Arthur Fenner Lee “Buck” Briscoe was the driving force behind the promotion of St. Mary’s County, MD. He used his great personality to reach out and connect with people of all walks of life. He delivered and personally presented five successive United States Presidents and Governors with Thanksgiving turkeys and oysters from St. Mary’s county, the “Land of Pleasant Living”. He advertised in all the surroundings states to draw fishing parties to our waters.
A larger than life individual, Buck Briscoe orchestrated many county projects, including the establishment of Point Lookout State Park, the planting of Crepe Myrtles as road beautification along Rt. 5, and donated the first $1,000 to establish the St. Mary’s County Oyster Festival. His famous yellow straw hat declared him to be “Mr. St. Mary’s County.” He was essentially the head of tourism for the county before it officially became a position.
Five entities have been selected to receive historic preservation project awards.
1) Sotterley Plantation, nominated by Nancy Easterling, for restoration work to the visitor’s center.
In December, 2009, the basement collapsed under the Museum Shop. Thanks to BAE Systems, Maryland Historic Trust, Maryland Heritage Area Authority, Sheila Gibbons Hiebert, Ellen Zanhiser, Dennis Kund, and others worked very hard to restore and save the Visitors Center. So now, when visitors come to Sotterley they can learn more about the site and its rich history and legacy.
2) St. Mary’s County Historical Society, nominated by Susan Wolfe, for restoration of the interior of Tudor Hall.
SMCHS has completed 2 of 3 major renovations of Tudor Hall. Exterior work included replacement of a cedar roof, guttering, chimney repointment and lighting for its gardens (Mr. Lawrence).
A bond bill supported the restoration of the interior of the first floor of Tudor Hall…thanks to diligent care of James Harvey Morgan; Classy Décor; Queentree Management; Minor Buckler; Dean Lumber and Supply; Downs Plumbing and Septic; and Miedzinski Movers.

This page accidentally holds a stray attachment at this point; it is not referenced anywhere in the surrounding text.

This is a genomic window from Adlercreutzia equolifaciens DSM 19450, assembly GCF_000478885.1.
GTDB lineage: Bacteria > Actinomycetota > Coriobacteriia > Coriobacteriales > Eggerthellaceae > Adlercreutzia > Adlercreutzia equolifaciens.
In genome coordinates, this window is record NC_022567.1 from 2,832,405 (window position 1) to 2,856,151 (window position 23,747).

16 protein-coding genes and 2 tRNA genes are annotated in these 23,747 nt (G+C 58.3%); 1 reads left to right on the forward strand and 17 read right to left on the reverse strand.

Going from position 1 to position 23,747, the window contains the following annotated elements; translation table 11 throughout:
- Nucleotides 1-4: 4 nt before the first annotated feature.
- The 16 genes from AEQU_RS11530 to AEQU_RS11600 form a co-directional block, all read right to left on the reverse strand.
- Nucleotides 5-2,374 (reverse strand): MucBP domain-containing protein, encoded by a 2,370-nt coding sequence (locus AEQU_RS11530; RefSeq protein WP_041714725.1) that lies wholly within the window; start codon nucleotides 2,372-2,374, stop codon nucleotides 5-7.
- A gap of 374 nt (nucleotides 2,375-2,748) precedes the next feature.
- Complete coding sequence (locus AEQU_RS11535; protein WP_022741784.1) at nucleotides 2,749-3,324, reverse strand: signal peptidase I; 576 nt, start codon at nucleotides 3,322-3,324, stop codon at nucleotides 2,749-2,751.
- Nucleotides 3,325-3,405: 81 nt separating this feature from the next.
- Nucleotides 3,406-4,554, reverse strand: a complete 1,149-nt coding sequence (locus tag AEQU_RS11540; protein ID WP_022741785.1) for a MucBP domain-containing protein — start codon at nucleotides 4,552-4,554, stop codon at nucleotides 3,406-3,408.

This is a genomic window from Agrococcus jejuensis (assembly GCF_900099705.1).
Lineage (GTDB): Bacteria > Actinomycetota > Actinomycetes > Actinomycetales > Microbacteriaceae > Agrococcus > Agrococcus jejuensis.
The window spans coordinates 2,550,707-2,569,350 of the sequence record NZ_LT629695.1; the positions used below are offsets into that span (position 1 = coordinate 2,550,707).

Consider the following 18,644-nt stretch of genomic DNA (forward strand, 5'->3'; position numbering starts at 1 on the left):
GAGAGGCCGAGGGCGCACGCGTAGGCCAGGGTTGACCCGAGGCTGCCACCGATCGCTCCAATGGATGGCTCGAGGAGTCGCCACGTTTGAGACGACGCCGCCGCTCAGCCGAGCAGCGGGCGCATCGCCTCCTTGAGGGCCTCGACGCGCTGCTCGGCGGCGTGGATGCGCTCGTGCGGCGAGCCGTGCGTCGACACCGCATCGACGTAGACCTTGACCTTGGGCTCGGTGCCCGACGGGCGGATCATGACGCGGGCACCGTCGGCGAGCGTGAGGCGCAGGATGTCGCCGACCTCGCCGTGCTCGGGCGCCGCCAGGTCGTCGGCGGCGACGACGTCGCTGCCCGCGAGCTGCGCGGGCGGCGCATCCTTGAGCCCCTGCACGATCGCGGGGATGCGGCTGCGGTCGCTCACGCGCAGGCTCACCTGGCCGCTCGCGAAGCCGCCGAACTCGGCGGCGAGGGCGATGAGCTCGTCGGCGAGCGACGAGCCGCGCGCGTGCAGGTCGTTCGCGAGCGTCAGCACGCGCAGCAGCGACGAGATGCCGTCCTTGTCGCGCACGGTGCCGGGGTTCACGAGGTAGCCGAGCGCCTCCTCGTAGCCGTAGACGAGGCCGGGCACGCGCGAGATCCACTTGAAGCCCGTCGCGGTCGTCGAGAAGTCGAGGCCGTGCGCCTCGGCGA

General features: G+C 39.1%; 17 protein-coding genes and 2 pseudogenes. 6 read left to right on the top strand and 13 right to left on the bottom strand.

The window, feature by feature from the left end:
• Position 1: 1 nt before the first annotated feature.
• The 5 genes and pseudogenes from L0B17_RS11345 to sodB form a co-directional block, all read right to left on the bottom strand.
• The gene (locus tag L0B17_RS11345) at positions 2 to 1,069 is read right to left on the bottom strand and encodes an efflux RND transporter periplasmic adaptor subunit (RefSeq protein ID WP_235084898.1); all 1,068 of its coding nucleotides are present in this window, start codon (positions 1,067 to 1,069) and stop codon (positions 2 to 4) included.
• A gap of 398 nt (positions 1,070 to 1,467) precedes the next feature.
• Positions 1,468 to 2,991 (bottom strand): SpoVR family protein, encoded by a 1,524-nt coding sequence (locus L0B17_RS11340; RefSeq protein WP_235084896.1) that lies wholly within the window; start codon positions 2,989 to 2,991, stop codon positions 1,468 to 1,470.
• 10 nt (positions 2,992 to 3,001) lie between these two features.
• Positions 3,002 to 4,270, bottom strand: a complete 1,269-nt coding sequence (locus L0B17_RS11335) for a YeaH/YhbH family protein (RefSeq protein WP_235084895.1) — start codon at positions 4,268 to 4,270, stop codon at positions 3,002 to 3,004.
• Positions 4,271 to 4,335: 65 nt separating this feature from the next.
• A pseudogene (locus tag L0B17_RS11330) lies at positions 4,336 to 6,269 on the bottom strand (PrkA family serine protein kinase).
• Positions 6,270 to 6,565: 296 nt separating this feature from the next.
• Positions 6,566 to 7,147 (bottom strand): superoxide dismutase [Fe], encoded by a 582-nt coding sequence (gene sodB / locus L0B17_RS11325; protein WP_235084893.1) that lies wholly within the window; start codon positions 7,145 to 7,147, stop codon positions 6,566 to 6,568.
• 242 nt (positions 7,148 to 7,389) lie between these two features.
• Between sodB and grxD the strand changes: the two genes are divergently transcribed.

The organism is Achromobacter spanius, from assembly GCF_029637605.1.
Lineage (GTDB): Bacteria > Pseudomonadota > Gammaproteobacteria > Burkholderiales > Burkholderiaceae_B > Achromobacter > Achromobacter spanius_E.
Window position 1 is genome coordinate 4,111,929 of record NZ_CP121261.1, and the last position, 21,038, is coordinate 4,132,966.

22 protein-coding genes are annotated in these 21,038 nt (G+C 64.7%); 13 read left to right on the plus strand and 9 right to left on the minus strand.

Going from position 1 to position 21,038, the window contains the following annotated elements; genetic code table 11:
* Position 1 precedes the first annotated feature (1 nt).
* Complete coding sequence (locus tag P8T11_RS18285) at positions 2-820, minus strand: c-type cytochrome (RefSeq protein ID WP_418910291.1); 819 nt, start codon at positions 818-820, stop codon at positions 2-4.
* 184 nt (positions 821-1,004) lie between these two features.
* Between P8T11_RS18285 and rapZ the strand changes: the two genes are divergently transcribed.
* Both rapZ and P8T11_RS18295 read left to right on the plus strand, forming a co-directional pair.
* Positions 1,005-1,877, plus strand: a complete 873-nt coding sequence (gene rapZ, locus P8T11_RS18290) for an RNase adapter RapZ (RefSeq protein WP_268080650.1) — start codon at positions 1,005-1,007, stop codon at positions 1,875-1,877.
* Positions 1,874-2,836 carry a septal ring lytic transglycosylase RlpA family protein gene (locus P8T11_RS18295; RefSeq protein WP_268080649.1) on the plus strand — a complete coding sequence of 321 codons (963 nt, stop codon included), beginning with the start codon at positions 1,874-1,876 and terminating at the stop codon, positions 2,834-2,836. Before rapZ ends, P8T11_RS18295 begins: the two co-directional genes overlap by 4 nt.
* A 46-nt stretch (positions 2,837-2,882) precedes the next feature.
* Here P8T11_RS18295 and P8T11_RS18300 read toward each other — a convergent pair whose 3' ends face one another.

3) Scott Lawrence, nominated by Linda Reno, for completion of the restoration of St. Nicholas Cemetery at PAX.
Since 2003 Scott Lawrence has raised funds to recover and restore the tomb stones at St. Nicholas Cemetery at Pax River. Dr. James G. Gibb; Booz, Allen and Hamilton; Linda Reno and others supported his work by contributing to his endeavors.
Two of the earlier stones belonged to Thomas Griffin, a Revolutionary War soldier, who died in 1792 and his wife, Pricscilla Horn who died in 1782.
Scott recovered and restored a total of 214 headstones and more than 100 footstones.
4) Chris and Kathy Bailey, nominated by Grace Mary Brady, for restoration of the exterior of historic home and cottage.
Chris and Kathy Bailey restored the Cheseldine House, which was built in 1904 by Captain Kelly Cheseldine, a local boat builder and waterman. Capt. Cheseldine is credited for being the inventor of the Potomac River dory boat.
The exterior of the Captain Cheseldine House was repaired and restored as well as the exterior renovations to the Robert Cheseldine Cottage last year.
Chris Bailey is the great grandson of Capt. Cheseldine. He and his wife Kathy, offer this beautiful water front site for small outdoor weddings. Proceeds from the weddings continue to pay for restoration work to the Capt. Cheseldine property.